Space Opera vs. Mil-SF

Legend of the Galactic Heroes

Picking up form yesterday's post about picking the right science fiction niche, Injustice Gamer Alfred Genesson names some successful indie authors who are peeling off readers from underserved or poorly served fandoms:
Brian brings up Galaxy's Edge, which is an interesting study as it's by Nick Cole and Jason Anspach, two authors I've reviewed apart from each other as well. They're both really good. I want more 'Til Death, Jason. But, the brand here is not either author, but both. I don't think either could put out as good a work in the world alone. This is far from an insult, it's a compliment to how well they work together. It's a really good riff on Star Wars. I know of at least one more coming up.
There's a rather good one from Robert Kroese, which started off as a Star Wars riff, but has moved more to SF in general: Rex Nihilio of Starship Grifters. The brand? Kroese, hitting on notes from around sf culture. 
One somewhat similar setting that was missed was Mark Wandrey and Chris Kennedy's Horsemen universe. The books are solo pieces so far(there's an announced shared novel). And only a few of the short stories have been cowritten. Here, the strength belongs more to the universe. Yes, it was established by two authors, but others are playing in it, and why is it working? Well, Mechwarrior and Robotech aren't doing the job, and I don't see any dominant anime now. Once again, we hit familiar notes.
So where's the alternate Trek(outside of Orville)? There's Starfleet Universe, but the publisher has done very little with it of late. A smart publisher/investor would buy those rights and do EVERYTHING they can. I don't know all the details of those rights, they may exclude film and tv. If not, Axanar should have bought them. But video and boardgames and rpgs there? They could move, and Nick Cole used Starfleet U in his Ctrl Alt Revolt!, not Trek.  Galaxy Quest did its thing(the best trek film), had some mildly amusing comics, and disappeared.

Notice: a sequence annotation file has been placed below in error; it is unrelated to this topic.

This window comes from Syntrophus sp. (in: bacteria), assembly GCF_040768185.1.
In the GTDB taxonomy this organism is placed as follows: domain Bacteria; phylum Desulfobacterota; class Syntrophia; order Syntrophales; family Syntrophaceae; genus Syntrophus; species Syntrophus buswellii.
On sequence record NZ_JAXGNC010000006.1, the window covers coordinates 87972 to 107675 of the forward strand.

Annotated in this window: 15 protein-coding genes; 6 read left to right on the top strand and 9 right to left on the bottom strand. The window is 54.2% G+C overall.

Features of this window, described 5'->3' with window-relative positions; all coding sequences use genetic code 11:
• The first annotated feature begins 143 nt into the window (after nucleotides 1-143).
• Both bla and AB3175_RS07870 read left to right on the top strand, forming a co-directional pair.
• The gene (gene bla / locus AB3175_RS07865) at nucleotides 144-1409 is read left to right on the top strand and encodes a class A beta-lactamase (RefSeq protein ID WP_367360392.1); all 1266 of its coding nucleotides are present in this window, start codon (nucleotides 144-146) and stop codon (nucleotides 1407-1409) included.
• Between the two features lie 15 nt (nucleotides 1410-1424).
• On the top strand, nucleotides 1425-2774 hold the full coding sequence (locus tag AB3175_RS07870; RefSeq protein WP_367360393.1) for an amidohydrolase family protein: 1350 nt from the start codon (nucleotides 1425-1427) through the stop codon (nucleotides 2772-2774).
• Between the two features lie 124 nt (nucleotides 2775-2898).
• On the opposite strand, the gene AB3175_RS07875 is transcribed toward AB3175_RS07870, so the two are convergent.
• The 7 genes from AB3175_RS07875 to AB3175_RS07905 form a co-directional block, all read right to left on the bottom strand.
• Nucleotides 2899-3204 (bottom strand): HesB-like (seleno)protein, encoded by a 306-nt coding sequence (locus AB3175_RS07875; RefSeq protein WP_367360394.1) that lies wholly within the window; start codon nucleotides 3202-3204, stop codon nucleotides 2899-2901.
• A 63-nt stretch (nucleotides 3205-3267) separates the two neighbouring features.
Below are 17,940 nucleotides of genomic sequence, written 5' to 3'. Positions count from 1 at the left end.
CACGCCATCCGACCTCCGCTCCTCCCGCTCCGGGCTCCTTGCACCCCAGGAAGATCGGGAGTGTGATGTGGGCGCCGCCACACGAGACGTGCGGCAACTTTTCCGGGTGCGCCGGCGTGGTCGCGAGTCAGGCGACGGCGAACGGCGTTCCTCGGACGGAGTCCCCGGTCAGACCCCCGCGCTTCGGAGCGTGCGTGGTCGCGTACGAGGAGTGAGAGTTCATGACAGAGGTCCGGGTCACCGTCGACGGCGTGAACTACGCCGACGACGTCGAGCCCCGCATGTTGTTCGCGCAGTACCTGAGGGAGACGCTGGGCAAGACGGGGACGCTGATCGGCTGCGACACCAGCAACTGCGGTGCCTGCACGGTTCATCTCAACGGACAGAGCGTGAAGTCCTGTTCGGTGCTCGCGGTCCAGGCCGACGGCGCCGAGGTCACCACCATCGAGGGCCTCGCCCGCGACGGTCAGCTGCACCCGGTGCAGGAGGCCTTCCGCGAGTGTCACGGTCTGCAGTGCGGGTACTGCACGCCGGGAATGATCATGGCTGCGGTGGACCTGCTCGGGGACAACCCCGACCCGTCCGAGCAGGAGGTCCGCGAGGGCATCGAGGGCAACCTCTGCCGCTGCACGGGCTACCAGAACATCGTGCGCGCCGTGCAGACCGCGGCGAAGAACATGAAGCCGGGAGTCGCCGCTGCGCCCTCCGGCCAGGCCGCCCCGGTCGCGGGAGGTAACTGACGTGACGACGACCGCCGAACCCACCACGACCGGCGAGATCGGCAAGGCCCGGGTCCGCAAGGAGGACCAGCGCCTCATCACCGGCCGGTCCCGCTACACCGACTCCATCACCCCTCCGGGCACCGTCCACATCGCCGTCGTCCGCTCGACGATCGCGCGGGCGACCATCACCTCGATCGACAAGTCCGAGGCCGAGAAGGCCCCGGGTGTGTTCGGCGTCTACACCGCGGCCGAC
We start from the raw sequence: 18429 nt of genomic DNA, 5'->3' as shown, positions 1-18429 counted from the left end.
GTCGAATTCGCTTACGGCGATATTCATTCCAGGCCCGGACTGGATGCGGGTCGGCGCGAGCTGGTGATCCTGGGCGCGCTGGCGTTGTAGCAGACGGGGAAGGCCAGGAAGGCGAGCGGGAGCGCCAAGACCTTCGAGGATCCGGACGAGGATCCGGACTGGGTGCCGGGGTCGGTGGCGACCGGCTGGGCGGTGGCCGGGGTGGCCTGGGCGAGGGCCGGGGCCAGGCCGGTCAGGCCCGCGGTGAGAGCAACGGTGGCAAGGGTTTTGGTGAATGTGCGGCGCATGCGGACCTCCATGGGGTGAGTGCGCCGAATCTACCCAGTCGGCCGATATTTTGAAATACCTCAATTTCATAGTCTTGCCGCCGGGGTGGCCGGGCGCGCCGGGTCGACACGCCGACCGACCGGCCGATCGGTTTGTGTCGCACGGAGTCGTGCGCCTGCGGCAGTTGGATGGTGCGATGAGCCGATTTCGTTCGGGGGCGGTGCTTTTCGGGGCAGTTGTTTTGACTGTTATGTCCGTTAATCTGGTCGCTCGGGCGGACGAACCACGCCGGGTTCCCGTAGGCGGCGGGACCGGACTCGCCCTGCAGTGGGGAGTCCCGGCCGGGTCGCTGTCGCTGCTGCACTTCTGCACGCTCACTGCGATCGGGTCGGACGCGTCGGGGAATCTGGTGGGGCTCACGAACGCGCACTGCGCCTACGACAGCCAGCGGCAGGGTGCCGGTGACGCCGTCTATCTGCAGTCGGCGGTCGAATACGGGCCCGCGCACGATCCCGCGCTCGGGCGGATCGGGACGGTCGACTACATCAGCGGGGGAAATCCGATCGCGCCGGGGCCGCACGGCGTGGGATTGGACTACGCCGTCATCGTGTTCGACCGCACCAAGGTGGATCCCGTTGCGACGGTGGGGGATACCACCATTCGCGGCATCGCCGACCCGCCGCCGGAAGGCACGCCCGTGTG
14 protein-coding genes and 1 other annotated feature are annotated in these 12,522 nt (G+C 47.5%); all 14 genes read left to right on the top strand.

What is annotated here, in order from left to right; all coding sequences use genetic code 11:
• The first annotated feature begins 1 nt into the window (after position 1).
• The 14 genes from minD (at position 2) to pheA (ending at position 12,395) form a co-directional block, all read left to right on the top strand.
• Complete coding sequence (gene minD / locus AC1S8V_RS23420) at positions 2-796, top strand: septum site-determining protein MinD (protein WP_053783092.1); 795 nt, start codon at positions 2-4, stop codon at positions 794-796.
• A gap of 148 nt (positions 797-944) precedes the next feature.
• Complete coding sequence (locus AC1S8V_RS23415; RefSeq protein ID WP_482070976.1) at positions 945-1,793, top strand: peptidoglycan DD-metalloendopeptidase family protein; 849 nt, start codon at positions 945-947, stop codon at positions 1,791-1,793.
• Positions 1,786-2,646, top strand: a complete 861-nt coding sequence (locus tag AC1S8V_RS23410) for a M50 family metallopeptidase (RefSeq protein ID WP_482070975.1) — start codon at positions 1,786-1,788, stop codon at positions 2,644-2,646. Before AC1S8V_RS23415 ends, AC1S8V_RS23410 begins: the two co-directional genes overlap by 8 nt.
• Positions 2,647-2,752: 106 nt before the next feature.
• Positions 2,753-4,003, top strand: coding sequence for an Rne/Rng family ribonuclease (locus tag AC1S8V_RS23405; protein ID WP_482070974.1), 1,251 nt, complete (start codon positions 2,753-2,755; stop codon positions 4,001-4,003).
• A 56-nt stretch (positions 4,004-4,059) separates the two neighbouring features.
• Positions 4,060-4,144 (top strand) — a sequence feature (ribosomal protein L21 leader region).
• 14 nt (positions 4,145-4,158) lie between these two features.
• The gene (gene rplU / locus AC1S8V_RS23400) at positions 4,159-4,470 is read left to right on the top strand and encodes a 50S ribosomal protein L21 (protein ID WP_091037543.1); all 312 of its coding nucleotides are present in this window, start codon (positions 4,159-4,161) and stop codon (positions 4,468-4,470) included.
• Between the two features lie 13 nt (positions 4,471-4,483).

I still maintain that the ST:U subplot in Ctrl Alt Revolt! is the best Start Trek story in the past twenty years. If I were a Paramount executive, I'd beg Nick Cole to come and save the Trek franchise. As it is, he's probably too busy walking all over Star Wars.

Speaking of poorly served fandoms, aspiring author Bradford Walker notes the conspicuous lack of  Star Wars forks that are pure space operas.
Like others, I'm looking to riff on Star Wars for my own purposes. What I see a lot is a shift of emphasis away from the Knights & Wizards towards the more underworld and mil-SF aspects. I'm wanting to go the other way. Space Knights, Space Princesses, castles in the sky, and fantastic powers capable of wondrous things- including wondrous technologies.
All one has to do is browse Amazon's space opera category to see that Bradford is right. That's not to knock Galaxy's Edge. Nick and Jason seem to have tapped into a rich vein of disaffected fans of the X-Wing and Bounty Hunter books from the Star Wars Expanded Universe's heyday. It's heartening to see those long-neglected fans finally get the Mil-SF flavored feast they've been starving for.

But as Bradford points out, fans of Star Wars' core space opera fandom are still going hungry.
Flat out going good and hard for the Space OPERA, and laying on the myth and fantasy thick (like how I prefer the frosting on my cakes). There's not enough of the fantastic and mythic in science fiction, and I'm fully behind the #RegressHarder mantra. (And yes, you see it in Legend of the Galactic Heroes, straight and subverted.) If you've ever seen the original, non-Flanderized King of Beasts: Go Lion from which we in the West got Voltron, you will know that "Space Princesses" is not code for "Baby's First Sci-Fi". It's hearkening back to John Carter, but played out on a galactic or universal scope and scale.